For More Information: http://www.ghi-dc.org

Posted: December 6, 2016
Tagged: Calls for Papers


Tustenegee Spring 2017 Journal Call for Papers

The Tustenegee, a history journal published by the Historical Society of Palm Beach County, provides a platform for researchers, academics, professionals, students, and history enthusiasts to share articles with other history enthusiasts and the general public. Articles should explore historic events, people, places, and themes related to Florida and/or Palm Beach County. The Tustenegee and the Historical Society of Palm Beach County welcomes and invites the submission of original articles in the subfields of history with an emphasis on Palm Beach County history. Contributions from allied disciplines are encouraged when concerned with Florida history subjects and the geographical scope of Florida and adjacent regions.

Abstract submission: Please submit abstracts in PDF format by email to rgualtieri@hspbc.org and provide author's full name, email and Post Office addresses, phone number, and, if applicable, organization or other affiliation. Abstracts are due by January 20, 2017. Once the abstract has been reviewed, the author(s) will be notified by email whether it has been accepted for publication. If accepted, additional instructions will be sent about images, author(s) biography, and photographs. The Historical Society of Palm Beach County reserves the right to edit all articles. Submissions should follow the Chicago Manual Style for writing. Authors are not paid for their manuscripts; however, copies of the Tustenegee issue that includes the published article are provided to authors free of charge after the issue has been mailed to Historical Society members. Past published journals and additional submission requirements can be found at www.pbchistoryonline.org/page/history-online-journal.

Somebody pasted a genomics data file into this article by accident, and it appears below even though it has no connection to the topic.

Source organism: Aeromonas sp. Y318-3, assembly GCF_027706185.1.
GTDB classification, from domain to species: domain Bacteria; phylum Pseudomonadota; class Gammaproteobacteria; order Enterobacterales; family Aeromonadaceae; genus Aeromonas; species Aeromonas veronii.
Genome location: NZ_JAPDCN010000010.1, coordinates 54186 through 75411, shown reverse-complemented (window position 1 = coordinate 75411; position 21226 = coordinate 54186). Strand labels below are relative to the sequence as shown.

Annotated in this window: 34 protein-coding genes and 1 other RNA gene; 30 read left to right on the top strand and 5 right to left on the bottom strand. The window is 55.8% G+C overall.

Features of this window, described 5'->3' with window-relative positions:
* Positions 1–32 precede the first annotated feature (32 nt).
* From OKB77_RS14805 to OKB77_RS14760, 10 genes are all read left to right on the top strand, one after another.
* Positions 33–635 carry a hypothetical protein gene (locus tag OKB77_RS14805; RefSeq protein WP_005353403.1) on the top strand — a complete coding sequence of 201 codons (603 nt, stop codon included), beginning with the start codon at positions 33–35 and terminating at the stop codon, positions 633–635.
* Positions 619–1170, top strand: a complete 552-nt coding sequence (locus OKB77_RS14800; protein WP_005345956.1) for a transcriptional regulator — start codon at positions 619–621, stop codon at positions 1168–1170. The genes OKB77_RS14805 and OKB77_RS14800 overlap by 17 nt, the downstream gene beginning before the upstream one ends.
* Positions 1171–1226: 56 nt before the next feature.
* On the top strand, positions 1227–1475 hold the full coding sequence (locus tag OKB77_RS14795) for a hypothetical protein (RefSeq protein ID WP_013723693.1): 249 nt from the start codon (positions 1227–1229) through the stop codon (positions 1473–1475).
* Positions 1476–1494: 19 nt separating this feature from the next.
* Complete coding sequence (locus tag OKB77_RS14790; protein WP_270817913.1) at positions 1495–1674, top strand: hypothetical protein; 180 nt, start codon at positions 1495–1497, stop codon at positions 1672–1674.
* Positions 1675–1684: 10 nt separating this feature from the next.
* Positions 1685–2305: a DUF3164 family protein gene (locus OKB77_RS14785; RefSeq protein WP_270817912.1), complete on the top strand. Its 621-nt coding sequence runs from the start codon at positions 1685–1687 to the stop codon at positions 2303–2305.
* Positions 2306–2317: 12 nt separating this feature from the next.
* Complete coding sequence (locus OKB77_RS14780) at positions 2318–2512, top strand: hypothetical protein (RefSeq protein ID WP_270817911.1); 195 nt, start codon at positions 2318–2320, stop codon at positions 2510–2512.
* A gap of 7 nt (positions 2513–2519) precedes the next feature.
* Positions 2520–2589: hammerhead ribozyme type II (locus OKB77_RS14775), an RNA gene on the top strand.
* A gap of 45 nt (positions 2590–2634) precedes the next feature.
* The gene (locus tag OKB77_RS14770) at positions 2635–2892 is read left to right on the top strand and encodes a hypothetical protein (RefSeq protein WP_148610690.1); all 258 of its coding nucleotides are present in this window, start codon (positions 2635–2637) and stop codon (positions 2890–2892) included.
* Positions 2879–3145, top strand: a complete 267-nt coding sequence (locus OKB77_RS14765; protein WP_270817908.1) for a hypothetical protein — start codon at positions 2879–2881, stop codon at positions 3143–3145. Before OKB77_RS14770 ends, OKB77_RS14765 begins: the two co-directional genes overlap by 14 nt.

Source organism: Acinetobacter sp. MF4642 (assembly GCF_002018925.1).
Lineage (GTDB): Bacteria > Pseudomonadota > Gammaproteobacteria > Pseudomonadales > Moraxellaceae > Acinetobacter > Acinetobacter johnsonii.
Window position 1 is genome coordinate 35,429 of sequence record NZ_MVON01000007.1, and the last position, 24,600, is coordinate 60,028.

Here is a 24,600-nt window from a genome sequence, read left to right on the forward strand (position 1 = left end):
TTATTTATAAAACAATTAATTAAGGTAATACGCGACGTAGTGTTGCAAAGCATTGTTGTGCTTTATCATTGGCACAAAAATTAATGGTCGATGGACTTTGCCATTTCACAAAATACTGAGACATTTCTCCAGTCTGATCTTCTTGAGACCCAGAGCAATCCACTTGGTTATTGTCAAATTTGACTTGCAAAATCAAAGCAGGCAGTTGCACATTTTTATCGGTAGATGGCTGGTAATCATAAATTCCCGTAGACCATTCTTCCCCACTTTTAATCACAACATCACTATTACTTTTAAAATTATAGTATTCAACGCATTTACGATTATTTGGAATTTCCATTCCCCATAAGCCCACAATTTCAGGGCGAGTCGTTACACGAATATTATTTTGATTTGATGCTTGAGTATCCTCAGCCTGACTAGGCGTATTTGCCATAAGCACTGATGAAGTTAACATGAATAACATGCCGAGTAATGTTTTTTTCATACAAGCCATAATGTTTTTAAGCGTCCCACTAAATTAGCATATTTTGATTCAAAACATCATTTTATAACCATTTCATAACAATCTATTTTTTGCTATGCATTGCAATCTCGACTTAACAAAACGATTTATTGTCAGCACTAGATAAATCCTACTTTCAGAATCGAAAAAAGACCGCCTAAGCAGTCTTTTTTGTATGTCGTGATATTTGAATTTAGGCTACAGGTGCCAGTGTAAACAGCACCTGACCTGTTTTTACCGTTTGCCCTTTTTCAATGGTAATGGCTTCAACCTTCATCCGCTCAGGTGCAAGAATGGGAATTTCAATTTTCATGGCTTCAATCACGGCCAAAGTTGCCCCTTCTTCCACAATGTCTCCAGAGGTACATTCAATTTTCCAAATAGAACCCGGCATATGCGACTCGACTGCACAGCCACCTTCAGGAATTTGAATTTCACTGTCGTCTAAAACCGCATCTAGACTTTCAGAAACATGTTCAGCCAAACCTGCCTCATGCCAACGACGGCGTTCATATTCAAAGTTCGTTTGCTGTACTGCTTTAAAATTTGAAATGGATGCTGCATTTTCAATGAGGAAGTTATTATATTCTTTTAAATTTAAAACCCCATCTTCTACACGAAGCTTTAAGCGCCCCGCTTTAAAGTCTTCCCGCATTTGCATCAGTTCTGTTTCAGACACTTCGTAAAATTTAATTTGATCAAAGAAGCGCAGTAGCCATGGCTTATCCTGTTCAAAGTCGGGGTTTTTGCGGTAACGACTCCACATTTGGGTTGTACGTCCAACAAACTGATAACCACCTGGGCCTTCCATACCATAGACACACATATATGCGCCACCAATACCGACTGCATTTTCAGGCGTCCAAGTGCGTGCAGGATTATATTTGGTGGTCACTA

Posted: November 30, 2016
Tagged: Calls for Papers


Transatlantic Studies Association 16th Annual Conference

University College Cork, Ireland

July 10-12, 2017

Established in 2002, the TSA is a broad network of scholars who use the 'transatlantic' as a frame of reference for their work in political, economic, cultural, historical, enviromental, literary, and IR/security studies. All transatlantic-themed paper and panel proposals from these and related disciplines are welcome.

This conference thus welcomes papers in the following areas:

  1. History
  2. International Relations and Security Studies
  3. Literature, Film and Culture
  4. Planning and the Enviroment
  5. Economics
  6. Proposals that investigate the 'transatlantic' and explore it through frames of reference such as ideology, empire, race, religion, migration, political mobilisation, or social movements
  7. Proposals that incorporate perspectives that involve north-south and south-south transatlantic connections, as well as north-north